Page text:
Another 50 or 75 basis-point interest-rate hike at the Federal Reserve’s next policy meeting in July “feels pretty reasonable,” said Richmond Fed President Tom Barkin on Tuesday.
“I’m pretty comfortable with what [Fed Chairman Jerome Powell] said in the press conference, which is we will be nimble, we will be data driven. We haven’t yet decided on what we’re going to do at the end of July,” Barkin said, during a conversation sponsored by the National Association for Business Economics.
“On the other hand, he gave a range that feels pretty reasonable to me in the spirit of trying to have markets work with us,” he added.
During his press conference last week, Powell said that either a 50bp or 75 bp increase in the Fed’s benchmark rate “seems most likely” at the upcoming meeting.
During the NABE discussion, Barkin called inflation “high, broad-based and persistent.”
At the same time, the central bank’s benchmark interest rate is still “well below normal,” he said.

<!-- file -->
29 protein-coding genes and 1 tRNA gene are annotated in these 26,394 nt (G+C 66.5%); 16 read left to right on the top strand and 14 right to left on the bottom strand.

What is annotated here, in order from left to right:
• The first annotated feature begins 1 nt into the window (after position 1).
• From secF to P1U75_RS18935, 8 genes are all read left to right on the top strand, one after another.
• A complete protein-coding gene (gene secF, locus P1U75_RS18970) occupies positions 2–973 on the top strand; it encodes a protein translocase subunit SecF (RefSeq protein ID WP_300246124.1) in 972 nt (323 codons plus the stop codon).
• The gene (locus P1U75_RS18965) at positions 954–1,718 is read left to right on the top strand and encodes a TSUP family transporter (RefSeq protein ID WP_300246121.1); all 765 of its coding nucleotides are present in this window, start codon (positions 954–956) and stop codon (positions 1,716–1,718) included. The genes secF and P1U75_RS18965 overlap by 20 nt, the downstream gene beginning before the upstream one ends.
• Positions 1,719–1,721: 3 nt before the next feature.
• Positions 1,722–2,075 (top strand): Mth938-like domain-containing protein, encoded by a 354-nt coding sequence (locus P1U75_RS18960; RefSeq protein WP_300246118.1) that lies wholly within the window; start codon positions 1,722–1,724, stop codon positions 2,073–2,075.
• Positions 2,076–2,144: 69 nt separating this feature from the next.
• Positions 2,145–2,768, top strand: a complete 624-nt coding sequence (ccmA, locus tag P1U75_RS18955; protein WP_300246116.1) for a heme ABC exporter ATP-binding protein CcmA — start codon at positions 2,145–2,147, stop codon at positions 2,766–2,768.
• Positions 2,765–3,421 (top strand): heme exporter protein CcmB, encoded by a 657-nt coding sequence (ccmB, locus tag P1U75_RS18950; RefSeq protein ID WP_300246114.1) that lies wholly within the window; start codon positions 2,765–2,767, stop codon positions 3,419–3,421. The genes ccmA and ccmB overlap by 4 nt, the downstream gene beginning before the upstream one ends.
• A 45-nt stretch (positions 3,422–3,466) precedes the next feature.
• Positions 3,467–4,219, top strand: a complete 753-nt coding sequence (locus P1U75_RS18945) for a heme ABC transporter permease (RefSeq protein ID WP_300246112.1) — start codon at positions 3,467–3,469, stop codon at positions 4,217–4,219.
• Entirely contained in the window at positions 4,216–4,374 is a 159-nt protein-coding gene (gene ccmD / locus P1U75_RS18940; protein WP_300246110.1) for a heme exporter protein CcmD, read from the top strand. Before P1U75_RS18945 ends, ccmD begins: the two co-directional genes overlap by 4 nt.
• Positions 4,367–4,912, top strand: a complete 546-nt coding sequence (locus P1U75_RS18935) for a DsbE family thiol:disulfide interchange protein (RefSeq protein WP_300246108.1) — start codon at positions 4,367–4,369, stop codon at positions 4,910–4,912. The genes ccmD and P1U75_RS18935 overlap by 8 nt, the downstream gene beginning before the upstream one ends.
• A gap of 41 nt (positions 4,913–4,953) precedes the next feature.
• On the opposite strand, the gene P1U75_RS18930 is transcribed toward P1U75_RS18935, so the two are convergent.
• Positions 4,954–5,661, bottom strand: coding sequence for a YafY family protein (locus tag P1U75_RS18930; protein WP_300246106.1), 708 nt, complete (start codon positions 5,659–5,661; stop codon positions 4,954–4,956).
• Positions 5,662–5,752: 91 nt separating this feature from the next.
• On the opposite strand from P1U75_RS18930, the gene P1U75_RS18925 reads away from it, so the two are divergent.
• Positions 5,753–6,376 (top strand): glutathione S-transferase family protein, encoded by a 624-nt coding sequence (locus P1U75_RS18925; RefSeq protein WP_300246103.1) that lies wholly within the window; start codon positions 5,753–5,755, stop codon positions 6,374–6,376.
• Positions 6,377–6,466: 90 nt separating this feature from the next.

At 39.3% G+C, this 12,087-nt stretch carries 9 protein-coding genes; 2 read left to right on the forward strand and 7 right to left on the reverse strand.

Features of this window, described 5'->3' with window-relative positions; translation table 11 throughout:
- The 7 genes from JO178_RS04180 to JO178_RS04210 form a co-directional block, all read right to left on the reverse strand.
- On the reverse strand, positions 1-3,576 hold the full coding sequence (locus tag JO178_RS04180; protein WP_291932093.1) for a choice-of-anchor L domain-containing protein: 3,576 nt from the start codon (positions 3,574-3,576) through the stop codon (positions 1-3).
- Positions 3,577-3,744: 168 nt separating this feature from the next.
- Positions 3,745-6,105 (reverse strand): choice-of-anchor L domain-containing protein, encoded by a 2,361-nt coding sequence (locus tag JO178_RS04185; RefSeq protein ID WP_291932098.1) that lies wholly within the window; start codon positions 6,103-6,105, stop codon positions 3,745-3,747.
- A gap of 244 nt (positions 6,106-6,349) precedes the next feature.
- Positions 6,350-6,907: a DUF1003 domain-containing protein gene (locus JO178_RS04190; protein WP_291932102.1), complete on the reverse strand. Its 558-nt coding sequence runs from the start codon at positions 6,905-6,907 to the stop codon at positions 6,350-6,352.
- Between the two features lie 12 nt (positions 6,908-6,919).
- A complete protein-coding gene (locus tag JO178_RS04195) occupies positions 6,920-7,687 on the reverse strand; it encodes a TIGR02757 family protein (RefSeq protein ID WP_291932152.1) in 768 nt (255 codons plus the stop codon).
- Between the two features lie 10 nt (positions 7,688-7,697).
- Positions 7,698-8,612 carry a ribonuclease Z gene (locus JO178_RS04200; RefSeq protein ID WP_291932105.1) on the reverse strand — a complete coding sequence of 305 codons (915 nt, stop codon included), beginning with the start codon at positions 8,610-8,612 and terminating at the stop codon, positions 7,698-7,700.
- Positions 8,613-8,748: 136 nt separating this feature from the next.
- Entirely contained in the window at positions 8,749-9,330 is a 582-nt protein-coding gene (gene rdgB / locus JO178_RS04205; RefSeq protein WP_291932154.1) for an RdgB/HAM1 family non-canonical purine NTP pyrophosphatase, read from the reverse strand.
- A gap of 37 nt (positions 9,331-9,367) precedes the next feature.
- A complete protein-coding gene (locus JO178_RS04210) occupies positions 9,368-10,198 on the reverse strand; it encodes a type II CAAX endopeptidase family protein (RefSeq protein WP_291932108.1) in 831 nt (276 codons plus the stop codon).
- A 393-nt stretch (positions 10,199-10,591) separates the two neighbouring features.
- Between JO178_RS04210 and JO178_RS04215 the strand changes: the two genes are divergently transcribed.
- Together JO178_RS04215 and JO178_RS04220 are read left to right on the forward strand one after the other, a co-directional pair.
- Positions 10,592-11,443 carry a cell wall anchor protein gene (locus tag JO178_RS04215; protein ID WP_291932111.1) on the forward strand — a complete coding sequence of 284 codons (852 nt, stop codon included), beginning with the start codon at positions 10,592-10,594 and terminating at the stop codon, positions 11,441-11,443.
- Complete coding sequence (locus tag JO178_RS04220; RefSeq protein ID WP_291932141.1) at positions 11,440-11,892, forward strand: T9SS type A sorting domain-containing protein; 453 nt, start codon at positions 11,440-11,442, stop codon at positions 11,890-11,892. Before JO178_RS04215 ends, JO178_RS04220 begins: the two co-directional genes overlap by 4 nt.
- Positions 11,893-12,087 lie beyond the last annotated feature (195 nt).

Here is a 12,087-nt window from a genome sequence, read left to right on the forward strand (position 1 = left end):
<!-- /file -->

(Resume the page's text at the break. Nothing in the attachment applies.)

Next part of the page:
“So I think the spirit is: you want to get back to where you want to go as fast as you can without breaking anything,” Barkin said.
The Richmond Fed President, who is not a voting member of the Fed’s interest-rate committee this year, said it is “totally understandable” that Americans are concerned about a possible recession.
“Sentiment is down, rates are rising,” and there are repeated outside shocks, he said.
On the other hand, “today the data still looks relatively healthy – tomorrow’s uncertain because of these signals,” Barkin said.
Higher interest rates should slow the economy somewhat. The Fed is going to have to slow down the economy, but the question remains by how much, he said.
were higher on Tuesday, after the indexes had sharp declines in the prior week. The yield on the 10-year Treasury note
rose almost 6bp to 3.29%.